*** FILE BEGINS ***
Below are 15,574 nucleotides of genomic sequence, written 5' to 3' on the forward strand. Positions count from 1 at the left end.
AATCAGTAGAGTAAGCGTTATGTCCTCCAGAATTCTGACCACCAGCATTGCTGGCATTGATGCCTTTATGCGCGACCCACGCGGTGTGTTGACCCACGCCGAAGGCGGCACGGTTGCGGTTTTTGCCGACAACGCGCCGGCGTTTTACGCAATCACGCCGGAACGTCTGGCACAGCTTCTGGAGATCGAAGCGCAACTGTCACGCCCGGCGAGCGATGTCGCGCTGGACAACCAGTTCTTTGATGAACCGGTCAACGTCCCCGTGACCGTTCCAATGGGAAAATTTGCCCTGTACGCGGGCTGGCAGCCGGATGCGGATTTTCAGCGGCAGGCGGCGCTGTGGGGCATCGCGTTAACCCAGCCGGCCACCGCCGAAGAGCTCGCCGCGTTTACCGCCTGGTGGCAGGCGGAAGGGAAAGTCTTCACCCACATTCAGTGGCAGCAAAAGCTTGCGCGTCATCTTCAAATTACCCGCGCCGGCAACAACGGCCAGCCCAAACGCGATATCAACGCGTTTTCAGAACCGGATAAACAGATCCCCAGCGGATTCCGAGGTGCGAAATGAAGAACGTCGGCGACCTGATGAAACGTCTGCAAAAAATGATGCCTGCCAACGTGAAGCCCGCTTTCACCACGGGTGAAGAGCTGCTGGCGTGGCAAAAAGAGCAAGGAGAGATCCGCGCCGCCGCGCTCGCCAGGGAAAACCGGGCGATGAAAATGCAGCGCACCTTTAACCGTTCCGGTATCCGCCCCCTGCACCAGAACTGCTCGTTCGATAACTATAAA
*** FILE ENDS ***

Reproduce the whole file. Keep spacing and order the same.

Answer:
Below are 15,574 nucleotides of genomic sequence, written 5' to 3' on the forward strand. Positions count from 1 at the left end.
AATCAGTAGAGTAAGCGTTATGTCCTCCAGAATTCTGACCACCAGCATTGCTGGCATTGATGCCTTTATGCGCGACCCACGCGGTGTGTTGACCCACGCCGAAGGCGGCACGGTTGCGGTTTTTGCCGACAACGCGCCGGCGTTTTACGCAATCACGCCGGAACGTCTGGCACAGCTTCTGGAGATCGAAGCGCAACTGTCACGCCCGGCGAGCGATGTCGCGCTGGACAACCAGTTCTTTGATGAACCGGTCAACGTCCCCGTGACCGTTCCAATGGGAAAATTTGCCCTGTACGCGGGCTGGCAGCCGGATGCGGATTTTCAGCGGCAGGCGGCGCTGTGGGGCATCGCGTTAACCCAGCCGGCCACCGCCGAAGAGCTCGCCGCGTTTACCGCCTGGTGGCAGGCGGAAGGGAAAGTCTTCACCCACATTCAGTGGCAGCAAAAGCTTGCGCGTCATCTTCAAATTACCCGCGCCGGCAACAACGGCCAGCCCAAACGCGATATCAACGCGTTTTCAGAACCGGATAAACAGATCCCCAGCGGATTCCGAGGTGCGAAATGAAGAACGTCGGCGACCTGATGAAACGTCTGCAAAAAATGATGCCTGCCAACGTGAAGCCCGCTTTCACCACGGGTGAAGAGCTGCTGGCGTGGCAAAAAGAGCAAGGAGAGATCCGCGCCGCCGCGCTCGCCAGGGAAAACCGGGCGATGAAAATGCAGCGCACCTTTAACCGTTCCGGTATCCGCCCCCTGCACCAGAACTGCTCGTTCGATAACTATAAA